Lumsden hits the turf

Jesse Lumsden is hoping to transfer his bobsledding training to the gridiron. (Stuart Dryden/QMI...

Jesse Lumsden is hoping to transfer his bobsledding training to the gridiron. (Stuart Dryden/QMI AGENCY)

WES GILBERTSON, QMI Agency

, Last Updated: 11:12 AM ET

Jesse Lumsden was sporting an Olympic-issue sweatshirt, although he insisted it was just another item in his wardrobe.

His memories from the 2010 Vancouver Games, though ...

"I don't know if that will ever be topped," Lumsden said. "Being in Canada and representing your own country at the Olympics, it was an amazing experience."

Perhaps an opportunity to hoist the Grey Cup would be of equal emotional importance?

Well, Lumsden would "love to find out."

"I'd love to have that opportunity to debate in my head. What's better, winning a Grey Cup or being in the Olympics?" he said.

"Both are things that very few people get to experience. I'm very fortunate that I've been able to experience as much as I have.

"But, end of November, we can have this conversation. Ask me again."

Lumsden is officially a professional football player again after signing a practice-roster deal with the Calgary Stampeders, just in time to join his new teammates for Tuesday's frigid session at McMahon Stadium.

It's been more than 14 months since Lumsden's last CFL outing, when he suffered a separated shoulder in his first -- and only -- appearance with the Edmonton Eskimos.

In the meantime, he's been riding shotgun for legendary Pierre Leuders in the bobsled ranks, speeding to fifth-place finishes in both the two-and four-man events at the 2010 Winter Games.

And he's far from done with his winter pursuit. In fact, the proximity to Canada Olympic Park is one of the reasons the free-agent running back signed with the Stamps.

"It's not a secret that I'm a two-sport athlete now and I'm going to continue to slide," Lumsden said.

"Not only is home-base for bobsleigh here, but Calgary is a place I could see myself after football, which I did take into consideration. When I came to make a decision, I really thought about what was best for me, not only in the short-term but for the long-term, as well."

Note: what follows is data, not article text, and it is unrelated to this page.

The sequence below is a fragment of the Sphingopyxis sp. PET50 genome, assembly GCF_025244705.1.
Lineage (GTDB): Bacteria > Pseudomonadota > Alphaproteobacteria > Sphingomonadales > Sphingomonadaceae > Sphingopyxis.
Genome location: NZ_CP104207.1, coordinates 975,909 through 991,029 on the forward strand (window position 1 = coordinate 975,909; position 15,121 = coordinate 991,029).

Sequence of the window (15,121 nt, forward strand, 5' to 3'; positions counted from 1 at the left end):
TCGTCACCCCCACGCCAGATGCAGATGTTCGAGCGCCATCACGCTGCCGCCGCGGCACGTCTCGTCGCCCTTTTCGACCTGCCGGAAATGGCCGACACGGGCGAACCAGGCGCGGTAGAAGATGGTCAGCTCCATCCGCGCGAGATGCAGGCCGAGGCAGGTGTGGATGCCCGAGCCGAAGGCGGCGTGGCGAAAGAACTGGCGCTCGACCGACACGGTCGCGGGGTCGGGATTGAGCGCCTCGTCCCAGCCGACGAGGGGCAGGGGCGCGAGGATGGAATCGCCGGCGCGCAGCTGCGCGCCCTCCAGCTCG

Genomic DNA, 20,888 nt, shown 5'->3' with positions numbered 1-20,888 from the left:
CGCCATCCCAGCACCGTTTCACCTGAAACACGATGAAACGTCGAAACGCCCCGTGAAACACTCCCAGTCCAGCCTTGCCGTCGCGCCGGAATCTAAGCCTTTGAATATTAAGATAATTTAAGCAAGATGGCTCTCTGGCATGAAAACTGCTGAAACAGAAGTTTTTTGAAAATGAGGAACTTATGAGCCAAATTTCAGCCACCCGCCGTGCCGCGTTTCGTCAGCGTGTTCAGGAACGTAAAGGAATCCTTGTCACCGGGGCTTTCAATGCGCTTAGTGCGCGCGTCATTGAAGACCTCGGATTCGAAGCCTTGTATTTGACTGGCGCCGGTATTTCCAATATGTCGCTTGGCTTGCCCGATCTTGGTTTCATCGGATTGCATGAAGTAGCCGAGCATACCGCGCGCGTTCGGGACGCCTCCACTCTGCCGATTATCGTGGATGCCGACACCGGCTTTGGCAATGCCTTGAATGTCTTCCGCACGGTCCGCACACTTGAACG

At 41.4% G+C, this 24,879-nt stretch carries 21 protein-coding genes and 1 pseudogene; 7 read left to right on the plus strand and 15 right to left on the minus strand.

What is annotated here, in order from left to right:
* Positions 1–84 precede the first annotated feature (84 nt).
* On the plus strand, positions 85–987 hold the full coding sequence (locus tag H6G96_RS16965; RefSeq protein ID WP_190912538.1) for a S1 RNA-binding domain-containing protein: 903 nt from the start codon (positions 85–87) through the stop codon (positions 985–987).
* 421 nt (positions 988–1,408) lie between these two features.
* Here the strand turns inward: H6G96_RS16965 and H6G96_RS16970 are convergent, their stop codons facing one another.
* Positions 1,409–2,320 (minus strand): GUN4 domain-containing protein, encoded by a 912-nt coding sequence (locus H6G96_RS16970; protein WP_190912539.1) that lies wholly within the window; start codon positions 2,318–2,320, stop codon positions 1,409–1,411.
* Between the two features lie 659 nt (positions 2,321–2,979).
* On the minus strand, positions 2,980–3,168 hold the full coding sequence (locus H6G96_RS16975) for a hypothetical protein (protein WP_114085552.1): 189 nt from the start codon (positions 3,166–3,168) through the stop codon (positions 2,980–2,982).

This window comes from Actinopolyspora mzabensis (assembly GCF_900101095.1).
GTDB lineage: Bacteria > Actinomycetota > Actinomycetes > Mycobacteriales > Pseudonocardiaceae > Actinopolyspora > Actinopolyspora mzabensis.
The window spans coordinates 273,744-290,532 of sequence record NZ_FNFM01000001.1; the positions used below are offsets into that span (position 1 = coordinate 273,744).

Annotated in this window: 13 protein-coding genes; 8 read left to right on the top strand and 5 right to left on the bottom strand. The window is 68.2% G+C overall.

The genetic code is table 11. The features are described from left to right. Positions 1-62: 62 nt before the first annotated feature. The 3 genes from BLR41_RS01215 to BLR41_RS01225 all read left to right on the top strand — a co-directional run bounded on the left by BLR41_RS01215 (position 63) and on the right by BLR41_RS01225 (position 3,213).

For the Stamps, this could also be viewed as a long-term investment.

Lumsden is buried behind two-time rushing champion Joffrey Reynolds and breakout ball-carrier Jon Cornish at running back, although he could spell off starter Rob Cote at fullback.

The 28-year-old will start his Stamps career on the practice roster, meaning he won't be in the lineup for Saturday's clash with the B.C. Lions.

"He looks good in Red & White," said Stamps head coach John Hufnagel.

"I'm very pleased to have him as part of this football team and we'll see how it develops in the future."

Lumsden is willing to be patient.

His three-down football resume doesn't exactly smack of a player primed for a stint on the practice roster -- he's racked up 1,797 rushing yards, scored nine touchdowns on the ground and was an East Division all-star in 2007 -- but Lumsden is willing to pay his dues for another opportunity to tear up turf.

"To be honest with you, I didn't take any time off after the Olympics," he said.

"I went away for four or five days and I came back and I started getting right into football mode, so it's been a long time coming."


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